As Luxemburg illustrated, it is sometimes—under certain circumstances—revolutionary to attend to the plight of a frozen bumblebee. Revolution resides in … the quality of our attention to the specificity of suffering. The crucial point is to understand the ostensible world from the perspective of its often hidden underside and, in so doing, stand alongside those who constitute that underside.
For Rosa, critical consciousness “involve[d] an understanding of the interconnectivity of things: then and now, here and there, us and them, I and you”.
This understanding was reflected in Rosa’s approach to politics which, for her, was “enacted on the street and in the head, on the campaign trail and at the desk, on the political platform and in her private letters to friends and associates”. She always sought to put her “intellect unconditionally at the disposal of what she saw as the common good”. But the actual nature of this public good could not be articulated in one centre that simply emanated outward.
Workers, whom she always understood broadly to include army and naval personnel, railroad and postal workers, and those working in and outside the industrial sector, did not only have to engage in struggle to deepen their maturity as revolutionary subjects. Their doing so produced ideas and strategies that would not otherwise have emerged. For her, as Nixon puts it, revolutionary action “is an act of faith … in the human capacity to cope with and carry forward the unfinished business that such action inevitably brings”. It requires collective becoming.
This was why any developing socialism had to be ever more democratic and participatory or permanently and perpetually open. Still, maintaining such an orientation required a willingness and ability to remain creative and experimental in the face of what was new. As an example, Arendt considered Luxemburg’s account of collective action exercised through the workers’ and soldiers’ councils as what alone could have averted the petrification of the Russian Revolution. Stressing the necessity of their being geographically inclusive, so as to include agricultural workers, Rosa’s councils aimed to bring together disparate working people of different parties and occupations to work out ways of determining their shared future.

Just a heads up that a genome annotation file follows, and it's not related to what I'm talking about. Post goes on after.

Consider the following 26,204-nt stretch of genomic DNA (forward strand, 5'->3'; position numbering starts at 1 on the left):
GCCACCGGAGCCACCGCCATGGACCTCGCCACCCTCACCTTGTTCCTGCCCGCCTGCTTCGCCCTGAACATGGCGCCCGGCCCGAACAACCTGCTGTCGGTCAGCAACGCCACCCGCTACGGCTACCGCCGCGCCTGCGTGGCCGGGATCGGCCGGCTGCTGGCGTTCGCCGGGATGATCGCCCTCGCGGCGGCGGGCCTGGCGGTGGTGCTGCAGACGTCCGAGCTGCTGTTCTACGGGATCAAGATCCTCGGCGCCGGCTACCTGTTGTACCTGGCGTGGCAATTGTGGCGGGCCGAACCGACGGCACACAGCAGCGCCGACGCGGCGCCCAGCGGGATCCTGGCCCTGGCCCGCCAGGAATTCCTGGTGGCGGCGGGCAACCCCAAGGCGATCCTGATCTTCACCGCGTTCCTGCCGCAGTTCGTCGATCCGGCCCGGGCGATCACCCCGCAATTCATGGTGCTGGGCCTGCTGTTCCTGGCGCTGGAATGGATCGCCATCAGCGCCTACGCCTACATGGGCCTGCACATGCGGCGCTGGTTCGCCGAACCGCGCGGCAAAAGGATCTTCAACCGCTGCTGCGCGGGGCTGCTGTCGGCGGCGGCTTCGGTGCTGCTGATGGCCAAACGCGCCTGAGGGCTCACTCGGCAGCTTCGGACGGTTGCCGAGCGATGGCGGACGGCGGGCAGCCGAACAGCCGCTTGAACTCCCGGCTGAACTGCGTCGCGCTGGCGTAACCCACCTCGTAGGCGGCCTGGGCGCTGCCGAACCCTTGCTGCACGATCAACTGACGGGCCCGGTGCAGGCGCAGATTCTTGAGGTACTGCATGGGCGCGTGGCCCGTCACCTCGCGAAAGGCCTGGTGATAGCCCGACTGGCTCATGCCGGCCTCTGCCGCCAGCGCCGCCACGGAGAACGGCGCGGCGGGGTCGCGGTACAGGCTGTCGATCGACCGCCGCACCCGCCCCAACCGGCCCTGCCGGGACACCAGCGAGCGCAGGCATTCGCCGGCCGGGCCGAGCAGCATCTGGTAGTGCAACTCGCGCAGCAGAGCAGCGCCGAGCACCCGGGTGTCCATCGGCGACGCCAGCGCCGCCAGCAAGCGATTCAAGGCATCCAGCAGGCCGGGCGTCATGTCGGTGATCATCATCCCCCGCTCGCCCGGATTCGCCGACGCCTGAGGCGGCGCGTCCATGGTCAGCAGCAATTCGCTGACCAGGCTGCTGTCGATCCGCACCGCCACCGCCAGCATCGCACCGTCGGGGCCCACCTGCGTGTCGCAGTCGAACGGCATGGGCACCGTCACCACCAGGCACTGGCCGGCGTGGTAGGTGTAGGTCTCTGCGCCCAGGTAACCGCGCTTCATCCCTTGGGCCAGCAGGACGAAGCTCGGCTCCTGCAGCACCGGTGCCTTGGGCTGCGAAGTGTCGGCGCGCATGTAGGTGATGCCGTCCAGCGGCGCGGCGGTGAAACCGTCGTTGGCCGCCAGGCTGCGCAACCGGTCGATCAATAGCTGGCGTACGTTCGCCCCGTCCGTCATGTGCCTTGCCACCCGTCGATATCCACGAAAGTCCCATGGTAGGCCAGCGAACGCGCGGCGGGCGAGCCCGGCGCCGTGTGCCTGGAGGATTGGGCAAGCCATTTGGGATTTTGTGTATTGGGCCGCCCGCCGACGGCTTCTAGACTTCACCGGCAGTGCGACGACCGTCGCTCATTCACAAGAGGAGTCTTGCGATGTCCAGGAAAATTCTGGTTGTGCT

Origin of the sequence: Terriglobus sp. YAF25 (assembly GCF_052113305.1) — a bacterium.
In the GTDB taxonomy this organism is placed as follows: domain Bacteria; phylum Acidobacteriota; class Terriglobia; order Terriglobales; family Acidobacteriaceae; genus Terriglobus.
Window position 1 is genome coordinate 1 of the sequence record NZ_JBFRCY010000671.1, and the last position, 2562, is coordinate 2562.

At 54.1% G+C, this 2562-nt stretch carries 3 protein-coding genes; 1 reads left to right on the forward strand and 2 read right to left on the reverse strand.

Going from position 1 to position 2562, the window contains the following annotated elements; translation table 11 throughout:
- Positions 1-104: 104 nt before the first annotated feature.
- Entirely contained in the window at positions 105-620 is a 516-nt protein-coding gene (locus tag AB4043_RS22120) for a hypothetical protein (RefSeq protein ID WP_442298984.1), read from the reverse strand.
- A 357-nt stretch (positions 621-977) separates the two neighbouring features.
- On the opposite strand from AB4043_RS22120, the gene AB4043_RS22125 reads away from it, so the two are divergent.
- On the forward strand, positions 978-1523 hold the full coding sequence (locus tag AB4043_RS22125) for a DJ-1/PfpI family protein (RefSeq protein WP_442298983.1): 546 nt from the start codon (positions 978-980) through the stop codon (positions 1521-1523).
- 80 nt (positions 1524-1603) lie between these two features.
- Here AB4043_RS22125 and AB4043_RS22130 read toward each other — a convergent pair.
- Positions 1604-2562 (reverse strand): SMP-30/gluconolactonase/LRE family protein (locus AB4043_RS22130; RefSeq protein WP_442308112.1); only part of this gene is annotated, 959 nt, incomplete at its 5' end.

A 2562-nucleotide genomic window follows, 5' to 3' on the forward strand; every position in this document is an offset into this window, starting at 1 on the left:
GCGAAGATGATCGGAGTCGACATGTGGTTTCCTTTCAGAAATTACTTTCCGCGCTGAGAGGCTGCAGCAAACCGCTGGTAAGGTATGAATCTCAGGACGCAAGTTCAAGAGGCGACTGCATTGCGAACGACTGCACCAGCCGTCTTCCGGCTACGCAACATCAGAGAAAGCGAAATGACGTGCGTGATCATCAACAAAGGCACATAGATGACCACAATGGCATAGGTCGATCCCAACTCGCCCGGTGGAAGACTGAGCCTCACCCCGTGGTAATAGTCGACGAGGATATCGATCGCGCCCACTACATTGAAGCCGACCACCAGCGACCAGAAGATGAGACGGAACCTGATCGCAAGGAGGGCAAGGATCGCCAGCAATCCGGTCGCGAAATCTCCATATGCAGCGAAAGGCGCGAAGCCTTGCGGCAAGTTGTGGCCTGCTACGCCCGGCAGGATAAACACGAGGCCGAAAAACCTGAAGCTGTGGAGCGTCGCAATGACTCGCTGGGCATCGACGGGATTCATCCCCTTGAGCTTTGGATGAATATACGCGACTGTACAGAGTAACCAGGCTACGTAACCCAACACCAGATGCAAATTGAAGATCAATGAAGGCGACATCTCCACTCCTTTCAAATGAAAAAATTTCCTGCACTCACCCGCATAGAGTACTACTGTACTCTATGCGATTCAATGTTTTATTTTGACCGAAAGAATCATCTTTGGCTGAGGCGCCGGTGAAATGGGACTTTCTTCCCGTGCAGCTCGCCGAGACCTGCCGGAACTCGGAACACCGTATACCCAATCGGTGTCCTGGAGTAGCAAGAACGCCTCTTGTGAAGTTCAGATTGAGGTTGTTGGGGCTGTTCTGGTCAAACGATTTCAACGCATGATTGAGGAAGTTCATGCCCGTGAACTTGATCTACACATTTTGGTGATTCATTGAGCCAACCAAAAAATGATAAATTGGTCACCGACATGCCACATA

None of this is to say that Rosa offered us divine tablets. Suggesting that she did would contradict her approach to thought and action. Instead, we contend that figures like African Americans W.E.B. Du Bois and Lorraine Hansberry, Martinican Frantz Fanon, and Trinidadians C.L.R. James and Claudia Jones extended many of Rosa’s fundamental insights by revisiting them through the lens and lessons of Global Southern contexts. Rosa could not have asked whether human caravans crossing the Americas were engaged in what she would have called a “mass strike.” But this is not an indictment. Rather, we see ourselves as underscoring the immense value of Rosa’s work by putting it into relationship with people, ideas, and contexts that her writing suggests would have interested her but that she herself could not have encountered directly. In so doing, we see ourselves as responding to her invitation to carry her spirit and intellectual project forward.
Doing so is not a mere historical curiosity for those already interested in Marxism or the history of women political thinkers. Especially since Marx’s Ethnographic Writings were not published until after Rosa’s death (they would only be transcribed and published in 1972), we see her analyses as fundamentally opening the grammar and questions that were not yet offered through European Marxism and that would blossom into some of the most important political concepts of the twentieth and twenty-first centuries. These include the ingredients to develop a full-fledged account of racial capitalism, a genuinely open dialectic regarding from whom and where not just historic suffering but revolutionary transformation would emerge, and her delineating of the specific character of Euromodern colonial capitalism as fundamentally dispossessing in ways that connect human and ecological expropriation.